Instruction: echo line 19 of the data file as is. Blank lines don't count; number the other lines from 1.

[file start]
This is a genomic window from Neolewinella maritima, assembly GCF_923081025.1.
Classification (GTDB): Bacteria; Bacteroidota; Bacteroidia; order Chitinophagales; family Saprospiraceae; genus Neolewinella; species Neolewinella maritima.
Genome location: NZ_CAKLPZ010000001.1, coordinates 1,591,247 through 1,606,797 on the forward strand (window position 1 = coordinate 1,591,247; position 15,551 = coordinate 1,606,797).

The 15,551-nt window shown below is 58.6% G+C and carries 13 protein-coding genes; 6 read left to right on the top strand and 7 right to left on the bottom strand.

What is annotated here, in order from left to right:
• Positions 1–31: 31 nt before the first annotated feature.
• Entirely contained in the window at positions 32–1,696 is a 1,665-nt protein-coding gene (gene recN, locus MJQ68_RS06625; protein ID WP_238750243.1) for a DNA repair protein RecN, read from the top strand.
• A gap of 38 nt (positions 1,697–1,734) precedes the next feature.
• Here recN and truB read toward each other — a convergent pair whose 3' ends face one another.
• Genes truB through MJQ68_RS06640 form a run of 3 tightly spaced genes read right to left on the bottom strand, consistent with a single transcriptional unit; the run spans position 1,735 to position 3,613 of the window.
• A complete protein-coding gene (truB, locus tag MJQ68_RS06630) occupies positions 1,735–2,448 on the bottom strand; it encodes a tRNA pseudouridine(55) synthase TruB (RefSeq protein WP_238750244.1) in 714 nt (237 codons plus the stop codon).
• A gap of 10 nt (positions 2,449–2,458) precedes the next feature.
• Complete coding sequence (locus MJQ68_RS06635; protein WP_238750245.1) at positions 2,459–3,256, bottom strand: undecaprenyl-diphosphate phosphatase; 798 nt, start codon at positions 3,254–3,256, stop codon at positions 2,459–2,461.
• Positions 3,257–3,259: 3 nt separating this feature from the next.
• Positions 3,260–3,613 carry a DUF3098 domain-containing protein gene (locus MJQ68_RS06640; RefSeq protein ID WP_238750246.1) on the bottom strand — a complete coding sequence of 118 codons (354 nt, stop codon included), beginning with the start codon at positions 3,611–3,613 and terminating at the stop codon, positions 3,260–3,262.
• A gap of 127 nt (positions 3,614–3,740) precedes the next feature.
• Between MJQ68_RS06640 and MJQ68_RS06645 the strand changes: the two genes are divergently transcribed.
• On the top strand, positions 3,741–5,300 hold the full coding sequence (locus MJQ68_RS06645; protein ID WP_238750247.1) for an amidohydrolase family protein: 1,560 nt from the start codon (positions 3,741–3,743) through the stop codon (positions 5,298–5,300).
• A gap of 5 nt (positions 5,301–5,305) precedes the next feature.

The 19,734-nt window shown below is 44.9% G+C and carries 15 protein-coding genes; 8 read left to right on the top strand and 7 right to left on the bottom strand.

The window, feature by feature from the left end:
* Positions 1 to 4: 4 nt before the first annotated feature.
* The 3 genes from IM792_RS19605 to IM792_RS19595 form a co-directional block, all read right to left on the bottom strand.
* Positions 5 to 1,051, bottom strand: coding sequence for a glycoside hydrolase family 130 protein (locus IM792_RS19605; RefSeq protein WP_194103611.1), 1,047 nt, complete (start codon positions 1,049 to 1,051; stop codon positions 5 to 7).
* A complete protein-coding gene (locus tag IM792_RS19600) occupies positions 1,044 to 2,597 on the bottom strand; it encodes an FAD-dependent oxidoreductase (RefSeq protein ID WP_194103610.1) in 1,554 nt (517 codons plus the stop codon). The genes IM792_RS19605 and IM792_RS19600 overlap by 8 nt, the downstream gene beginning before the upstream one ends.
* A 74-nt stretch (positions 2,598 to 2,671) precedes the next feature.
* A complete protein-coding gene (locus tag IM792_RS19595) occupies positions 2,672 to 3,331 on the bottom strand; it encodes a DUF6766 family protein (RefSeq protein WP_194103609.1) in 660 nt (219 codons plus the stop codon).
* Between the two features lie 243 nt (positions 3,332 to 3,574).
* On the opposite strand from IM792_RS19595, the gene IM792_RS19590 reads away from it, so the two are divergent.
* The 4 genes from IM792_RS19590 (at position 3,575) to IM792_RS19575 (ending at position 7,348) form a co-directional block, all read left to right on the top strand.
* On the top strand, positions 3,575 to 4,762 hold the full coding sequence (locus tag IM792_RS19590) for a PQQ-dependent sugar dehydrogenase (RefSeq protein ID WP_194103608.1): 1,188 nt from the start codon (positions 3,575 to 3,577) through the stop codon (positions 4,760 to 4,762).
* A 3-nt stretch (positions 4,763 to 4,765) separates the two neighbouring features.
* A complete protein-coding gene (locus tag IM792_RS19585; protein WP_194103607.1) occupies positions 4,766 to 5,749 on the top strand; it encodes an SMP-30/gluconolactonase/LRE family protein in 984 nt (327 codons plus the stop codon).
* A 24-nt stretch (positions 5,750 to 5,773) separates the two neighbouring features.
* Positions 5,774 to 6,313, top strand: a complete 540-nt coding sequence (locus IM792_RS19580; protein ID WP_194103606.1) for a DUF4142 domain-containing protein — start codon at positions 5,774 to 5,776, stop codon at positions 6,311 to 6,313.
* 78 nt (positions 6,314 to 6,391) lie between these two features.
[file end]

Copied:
• A gap of 5 nt (positions 5,301–5,305) precedes the next feature.